Having a good understanding of language is vital for learning and thinking.
To understand language, we all have to:
- Understand the meaning of words
- Understand sentence structure and grammar within and across sentences
- Understand the context behind the language used
- Reason verbally, for instance the use of jokes/puns and idioms
- Understand non-verbal aspects of language, such as sarcasm
With so many areas to understand, it is easy to see why some children may experience difficulties in developing and understanding language.
Strategies to support your child at home and in the classroom
There are many things that you can do to help your child develop their understanding of language. These include:
- Make sure your child is paying attention and listening before speaking to them
- Speak slowly to allow your child the time to take in the new information you are providing them with
- Support what you are saying with something the child can see- for example, use gestures, pictures and objects
- Use shorter sentences rather than longer ones- for example, “Put the seeds in, add water, and then it grows” rather than “I’m going to show you how to do some planting, you need to sprinkle the seeds around the soil after you’ve made holes…”
- Pause between sentences, allowing extra time for the child to process what was said and to respond. This could be as long as 5-10 seconds for some children.
- Always recognise the effort your child puts in to listen and understand. Praise them after they have listened to what you said and then actioned.
- If they are struggling to take in what you have said, ask them to repeat in their own words what you have said or asked them to do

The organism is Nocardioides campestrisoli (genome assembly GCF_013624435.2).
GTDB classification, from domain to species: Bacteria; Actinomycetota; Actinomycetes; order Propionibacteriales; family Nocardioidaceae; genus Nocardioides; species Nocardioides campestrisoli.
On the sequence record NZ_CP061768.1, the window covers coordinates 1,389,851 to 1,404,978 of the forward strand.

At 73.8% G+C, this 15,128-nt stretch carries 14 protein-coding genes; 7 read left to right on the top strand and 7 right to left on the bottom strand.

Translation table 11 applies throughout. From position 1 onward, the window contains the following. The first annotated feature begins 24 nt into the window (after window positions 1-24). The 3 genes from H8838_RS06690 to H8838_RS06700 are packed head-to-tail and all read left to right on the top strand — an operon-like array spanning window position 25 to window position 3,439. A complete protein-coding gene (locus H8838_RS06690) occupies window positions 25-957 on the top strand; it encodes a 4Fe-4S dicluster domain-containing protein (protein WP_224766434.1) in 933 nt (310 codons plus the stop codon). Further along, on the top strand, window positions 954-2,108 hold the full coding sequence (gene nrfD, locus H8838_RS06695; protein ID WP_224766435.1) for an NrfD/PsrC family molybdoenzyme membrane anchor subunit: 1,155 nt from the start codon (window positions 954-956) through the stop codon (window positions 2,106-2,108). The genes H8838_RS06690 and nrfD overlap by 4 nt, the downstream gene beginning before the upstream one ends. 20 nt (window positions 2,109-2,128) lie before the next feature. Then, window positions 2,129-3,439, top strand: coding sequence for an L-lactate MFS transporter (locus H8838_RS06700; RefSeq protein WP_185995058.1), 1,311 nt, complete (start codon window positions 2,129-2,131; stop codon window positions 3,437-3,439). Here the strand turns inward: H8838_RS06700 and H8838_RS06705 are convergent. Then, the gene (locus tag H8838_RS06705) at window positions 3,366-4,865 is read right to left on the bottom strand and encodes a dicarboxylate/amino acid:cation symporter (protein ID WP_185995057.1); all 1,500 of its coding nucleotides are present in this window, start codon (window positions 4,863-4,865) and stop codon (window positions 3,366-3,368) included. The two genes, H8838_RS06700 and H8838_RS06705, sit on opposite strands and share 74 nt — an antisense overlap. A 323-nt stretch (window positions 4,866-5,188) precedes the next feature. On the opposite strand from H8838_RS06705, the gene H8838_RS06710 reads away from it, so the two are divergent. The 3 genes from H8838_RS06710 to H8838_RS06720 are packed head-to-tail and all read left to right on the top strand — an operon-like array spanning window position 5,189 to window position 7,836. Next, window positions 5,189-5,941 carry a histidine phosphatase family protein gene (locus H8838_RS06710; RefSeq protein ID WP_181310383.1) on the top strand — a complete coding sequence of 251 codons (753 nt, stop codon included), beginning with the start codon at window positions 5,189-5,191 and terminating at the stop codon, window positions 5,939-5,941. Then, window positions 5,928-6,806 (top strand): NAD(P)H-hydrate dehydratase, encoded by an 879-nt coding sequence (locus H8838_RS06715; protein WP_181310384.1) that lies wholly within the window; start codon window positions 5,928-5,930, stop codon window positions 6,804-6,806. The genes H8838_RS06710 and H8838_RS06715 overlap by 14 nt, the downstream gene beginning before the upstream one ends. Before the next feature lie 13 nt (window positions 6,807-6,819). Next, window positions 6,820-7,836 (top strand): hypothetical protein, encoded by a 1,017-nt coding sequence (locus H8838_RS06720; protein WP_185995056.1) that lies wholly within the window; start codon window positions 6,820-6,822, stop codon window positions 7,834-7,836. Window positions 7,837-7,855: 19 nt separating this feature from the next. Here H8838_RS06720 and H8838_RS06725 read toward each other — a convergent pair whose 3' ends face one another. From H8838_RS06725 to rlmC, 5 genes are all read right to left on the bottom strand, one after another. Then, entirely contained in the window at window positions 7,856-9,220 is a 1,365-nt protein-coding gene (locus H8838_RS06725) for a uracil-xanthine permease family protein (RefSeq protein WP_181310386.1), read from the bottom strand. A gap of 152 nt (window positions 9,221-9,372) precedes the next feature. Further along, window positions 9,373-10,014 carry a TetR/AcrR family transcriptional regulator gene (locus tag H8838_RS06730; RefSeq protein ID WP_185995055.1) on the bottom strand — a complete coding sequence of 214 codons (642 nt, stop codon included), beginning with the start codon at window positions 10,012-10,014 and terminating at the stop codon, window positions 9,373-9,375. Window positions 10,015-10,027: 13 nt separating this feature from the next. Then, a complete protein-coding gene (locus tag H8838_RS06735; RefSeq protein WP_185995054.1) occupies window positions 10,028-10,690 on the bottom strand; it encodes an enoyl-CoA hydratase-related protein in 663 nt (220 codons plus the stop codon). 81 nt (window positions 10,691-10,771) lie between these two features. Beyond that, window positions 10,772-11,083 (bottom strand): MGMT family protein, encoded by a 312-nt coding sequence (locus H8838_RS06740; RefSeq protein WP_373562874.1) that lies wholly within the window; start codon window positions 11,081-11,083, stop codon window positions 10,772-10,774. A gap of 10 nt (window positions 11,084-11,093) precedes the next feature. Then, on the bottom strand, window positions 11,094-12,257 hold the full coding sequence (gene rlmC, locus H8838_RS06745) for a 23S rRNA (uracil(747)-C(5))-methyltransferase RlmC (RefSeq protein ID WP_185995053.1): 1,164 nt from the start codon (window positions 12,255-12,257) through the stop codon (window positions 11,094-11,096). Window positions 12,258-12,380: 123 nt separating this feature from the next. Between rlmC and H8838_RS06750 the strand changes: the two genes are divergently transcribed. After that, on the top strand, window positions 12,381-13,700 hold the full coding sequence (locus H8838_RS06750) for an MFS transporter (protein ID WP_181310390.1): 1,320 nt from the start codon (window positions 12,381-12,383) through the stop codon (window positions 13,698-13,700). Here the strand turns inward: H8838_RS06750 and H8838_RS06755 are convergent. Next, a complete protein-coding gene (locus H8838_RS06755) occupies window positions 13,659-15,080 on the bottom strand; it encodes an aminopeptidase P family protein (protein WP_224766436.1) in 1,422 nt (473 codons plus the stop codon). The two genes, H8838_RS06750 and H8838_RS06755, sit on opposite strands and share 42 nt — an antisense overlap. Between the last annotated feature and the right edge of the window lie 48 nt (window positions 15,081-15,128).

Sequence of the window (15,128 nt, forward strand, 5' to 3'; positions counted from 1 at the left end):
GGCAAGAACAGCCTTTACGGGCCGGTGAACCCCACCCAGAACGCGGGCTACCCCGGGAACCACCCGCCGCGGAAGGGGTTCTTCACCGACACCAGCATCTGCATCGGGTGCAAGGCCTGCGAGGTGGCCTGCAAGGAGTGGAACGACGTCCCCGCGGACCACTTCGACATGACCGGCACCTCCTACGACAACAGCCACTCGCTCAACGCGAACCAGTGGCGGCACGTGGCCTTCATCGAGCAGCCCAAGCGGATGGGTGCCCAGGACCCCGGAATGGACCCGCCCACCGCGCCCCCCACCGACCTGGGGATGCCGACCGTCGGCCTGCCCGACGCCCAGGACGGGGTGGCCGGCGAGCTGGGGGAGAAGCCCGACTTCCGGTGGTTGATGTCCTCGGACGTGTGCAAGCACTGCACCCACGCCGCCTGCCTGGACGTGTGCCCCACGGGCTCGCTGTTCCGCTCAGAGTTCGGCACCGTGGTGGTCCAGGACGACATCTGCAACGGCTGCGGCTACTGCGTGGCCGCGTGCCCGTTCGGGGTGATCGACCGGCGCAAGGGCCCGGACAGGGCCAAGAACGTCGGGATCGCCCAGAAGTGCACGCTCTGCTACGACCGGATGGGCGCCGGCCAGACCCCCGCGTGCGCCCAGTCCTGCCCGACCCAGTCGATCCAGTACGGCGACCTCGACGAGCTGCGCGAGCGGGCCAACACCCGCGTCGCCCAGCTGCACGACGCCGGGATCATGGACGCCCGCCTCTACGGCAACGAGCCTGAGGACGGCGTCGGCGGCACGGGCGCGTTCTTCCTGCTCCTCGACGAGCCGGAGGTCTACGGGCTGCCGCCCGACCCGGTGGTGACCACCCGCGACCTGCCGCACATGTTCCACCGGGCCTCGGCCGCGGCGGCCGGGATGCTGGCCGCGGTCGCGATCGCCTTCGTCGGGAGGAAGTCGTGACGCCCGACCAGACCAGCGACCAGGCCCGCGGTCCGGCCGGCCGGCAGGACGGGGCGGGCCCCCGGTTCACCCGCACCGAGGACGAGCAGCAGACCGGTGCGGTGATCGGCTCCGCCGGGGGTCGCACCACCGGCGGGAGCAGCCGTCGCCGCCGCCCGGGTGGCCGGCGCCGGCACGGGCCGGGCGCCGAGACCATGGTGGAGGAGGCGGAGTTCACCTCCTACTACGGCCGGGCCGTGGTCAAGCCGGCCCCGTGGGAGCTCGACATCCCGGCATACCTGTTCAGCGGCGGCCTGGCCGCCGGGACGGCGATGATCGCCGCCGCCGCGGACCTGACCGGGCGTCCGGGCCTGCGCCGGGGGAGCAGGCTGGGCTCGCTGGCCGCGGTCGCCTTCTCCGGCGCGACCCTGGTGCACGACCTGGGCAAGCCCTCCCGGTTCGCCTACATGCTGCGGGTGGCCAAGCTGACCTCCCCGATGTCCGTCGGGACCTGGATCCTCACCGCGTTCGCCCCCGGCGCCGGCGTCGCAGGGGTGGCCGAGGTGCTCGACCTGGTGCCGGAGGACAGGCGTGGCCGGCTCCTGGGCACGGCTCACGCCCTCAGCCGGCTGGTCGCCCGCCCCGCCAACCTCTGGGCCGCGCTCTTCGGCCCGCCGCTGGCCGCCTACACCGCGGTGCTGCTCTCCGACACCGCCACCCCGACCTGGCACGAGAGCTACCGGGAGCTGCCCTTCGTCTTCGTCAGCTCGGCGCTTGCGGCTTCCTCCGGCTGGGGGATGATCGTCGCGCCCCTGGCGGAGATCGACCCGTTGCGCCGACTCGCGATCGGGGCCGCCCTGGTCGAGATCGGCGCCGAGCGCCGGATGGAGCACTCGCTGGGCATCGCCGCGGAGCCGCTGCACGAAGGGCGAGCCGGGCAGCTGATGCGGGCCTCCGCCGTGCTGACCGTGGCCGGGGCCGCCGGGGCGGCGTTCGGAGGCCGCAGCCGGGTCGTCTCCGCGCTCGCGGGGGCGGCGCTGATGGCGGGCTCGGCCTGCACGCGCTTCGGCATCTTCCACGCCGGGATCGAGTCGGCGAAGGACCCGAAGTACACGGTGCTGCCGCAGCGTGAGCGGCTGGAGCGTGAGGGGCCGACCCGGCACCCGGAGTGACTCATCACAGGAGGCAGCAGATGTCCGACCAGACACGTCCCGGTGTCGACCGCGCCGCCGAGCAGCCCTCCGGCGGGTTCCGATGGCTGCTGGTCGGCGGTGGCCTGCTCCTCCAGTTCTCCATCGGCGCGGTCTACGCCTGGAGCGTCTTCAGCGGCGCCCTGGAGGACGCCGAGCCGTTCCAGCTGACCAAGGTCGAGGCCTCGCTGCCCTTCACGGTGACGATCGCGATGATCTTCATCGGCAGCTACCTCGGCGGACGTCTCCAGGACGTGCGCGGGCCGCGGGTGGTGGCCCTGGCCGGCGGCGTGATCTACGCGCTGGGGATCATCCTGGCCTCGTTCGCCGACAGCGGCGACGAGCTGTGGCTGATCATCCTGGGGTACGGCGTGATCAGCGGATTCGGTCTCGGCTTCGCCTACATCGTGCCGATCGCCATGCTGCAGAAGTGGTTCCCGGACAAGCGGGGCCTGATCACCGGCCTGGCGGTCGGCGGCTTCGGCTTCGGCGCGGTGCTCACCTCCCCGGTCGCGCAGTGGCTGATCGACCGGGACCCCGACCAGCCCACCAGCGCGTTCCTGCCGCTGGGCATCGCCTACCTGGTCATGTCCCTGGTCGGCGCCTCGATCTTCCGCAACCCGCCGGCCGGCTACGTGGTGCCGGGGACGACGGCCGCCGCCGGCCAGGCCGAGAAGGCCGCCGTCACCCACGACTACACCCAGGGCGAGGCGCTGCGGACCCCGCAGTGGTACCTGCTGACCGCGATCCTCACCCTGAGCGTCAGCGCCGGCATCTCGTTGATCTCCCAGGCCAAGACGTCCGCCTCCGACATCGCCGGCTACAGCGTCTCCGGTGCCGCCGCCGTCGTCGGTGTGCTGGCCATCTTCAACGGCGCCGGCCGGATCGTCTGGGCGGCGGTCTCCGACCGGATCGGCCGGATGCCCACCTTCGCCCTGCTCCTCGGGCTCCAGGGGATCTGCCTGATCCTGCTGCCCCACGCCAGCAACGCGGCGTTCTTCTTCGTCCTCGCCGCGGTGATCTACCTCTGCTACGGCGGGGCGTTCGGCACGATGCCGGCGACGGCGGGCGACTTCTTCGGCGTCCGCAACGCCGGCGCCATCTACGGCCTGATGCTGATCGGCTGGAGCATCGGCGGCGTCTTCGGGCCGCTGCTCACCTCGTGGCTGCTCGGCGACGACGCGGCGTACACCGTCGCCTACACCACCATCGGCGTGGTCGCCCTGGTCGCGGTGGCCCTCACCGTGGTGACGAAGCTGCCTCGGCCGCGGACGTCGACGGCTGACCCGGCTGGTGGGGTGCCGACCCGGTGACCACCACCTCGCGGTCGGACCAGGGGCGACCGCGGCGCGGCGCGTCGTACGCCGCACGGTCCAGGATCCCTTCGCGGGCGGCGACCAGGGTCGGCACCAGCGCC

- Use practical demonstrations to show what you’d like your child to do as many children with language difficulties can struggle to remember what has been asked of them
Strategies to support your child understand instructions
In the home environment and at school, we often require children to listen and understand in order to complete certain instructions.
If your child struggles to understand instructions, try:
- Using simple sentences that follow the order in which activities are to be carried out- for example, “First can you…. Then….”
- Don’t give too many instructions all in one go. Allow your child to carry out instructions without having to wait
- Give explicit instructions and avoid using ambiguous language that your child might not understand- for example, “please take your plate into the kitchen” rather than “how about you take your plate into the kitchen now”
As your child starts to get to grips with language and seems ready to move on and develop their comprehension skills further, you can:
- Increase the length of the instructions you are giving
- Reduce the amount of visual support provided
- Help you child to visualise or picture in their head exactly what they have to do
- Agree to ways your child can let you know if they aren’t sure of something and need help